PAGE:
Claim That 'Jungle Rangers' Interactive Game Improves Kids' Brains is Unproven: FTC

 'Jungle Rangers' $214 Game Doesn't Improve Brain Function for Kids, Despite Claims: FTCKids won’t acquire better “focus, concentration and memory” — and improve their school work — because you got them a Jungle Rangers interactive computer game, says the Federal Trade Commission.
A Texas company, Focus Education, and its officers must stop making unsubstantiated claims that Jungle Rangers permanently improves children’s focus, memory, attention, behavior, and school performance, including for children with attention deficit hyperactivity disorder (ADHD), under a Federal Trade Commission settlement.
“This case is the most recent example of the FTC’s efforts to ensure that advertisements for cognitive products, especially those marketed for children, are true and supported by evidence,” said Jessica Rich, Director of the Bureau of Consumer Protection.  “Many parents are interested in products that can improve their children’s focus, behavior, and grades, but companies must back up their brain training claims with reliable science.”
The FTC’s administrative complaint states that Focus Education, its chief executive officer, Michael Apstein, and its chief financial officer, John Able, have marketed and sold the ifocus System, including the Jungle Rangers computer game, through television infomercials and the company’s websites for $214.75 plus tax, generating sales of about $4.5 million between 2012 and the middle of 2013.

The advertisements claimed that Jungle Rangers had “scientifically proven memory and attention brain training exercises, designed to improve focus, concentration and memory”  and  touted the software as giving children “the ability to focus, complete school work, homework, and to stay on task.” Focus Education’s website implied that these benefits would be permanent.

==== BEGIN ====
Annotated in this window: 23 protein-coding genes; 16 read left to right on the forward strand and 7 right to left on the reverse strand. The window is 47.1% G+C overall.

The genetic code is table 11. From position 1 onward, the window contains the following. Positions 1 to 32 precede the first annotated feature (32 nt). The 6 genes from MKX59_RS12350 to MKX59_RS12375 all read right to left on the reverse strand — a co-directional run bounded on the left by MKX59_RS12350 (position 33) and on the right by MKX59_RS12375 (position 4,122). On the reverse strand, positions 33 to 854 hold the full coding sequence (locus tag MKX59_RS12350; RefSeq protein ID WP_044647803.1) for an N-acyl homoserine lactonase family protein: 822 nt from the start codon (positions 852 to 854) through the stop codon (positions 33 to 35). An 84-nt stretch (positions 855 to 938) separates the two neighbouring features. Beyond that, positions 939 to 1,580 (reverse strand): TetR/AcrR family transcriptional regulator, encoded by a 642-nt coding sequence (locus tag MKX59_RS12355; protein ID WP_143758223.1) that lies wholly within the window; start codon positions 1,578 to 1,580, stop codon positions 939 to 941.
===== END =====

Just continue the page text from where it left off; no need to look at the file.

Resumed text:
The infomercial featured children stating that because of Jungle Rangers they could “pay attention to [their] teacher a lot more,” and got “better grades,” and “a lot more 100 percents,” according to the complaint.  Parents, teachers, and a child psychiatrist also appeared, stating that Jungle Rangers had improved children’s school performance and behavior.
The FTC has charged that Focus Education and its officers violated the FTC Act by making false or unsubstantiated claims that the ifocus System permanently improves children’s focus, memory, attention, behavior, and/or school performance, including in children with ADHD.  The company also allegedly falsely claimed that these benefits were scientifically proven.
The proposed consent order settling the FTC’s charges prohibits Focus Education and its principals from making the claims alleged in the complaint about the ifocus System (or any substantially similar product), unless the claims are non-misleading and are supported by competent and reliable scientific evidence.

Leave a Reply

Your email address will not be published. Required fields are marked *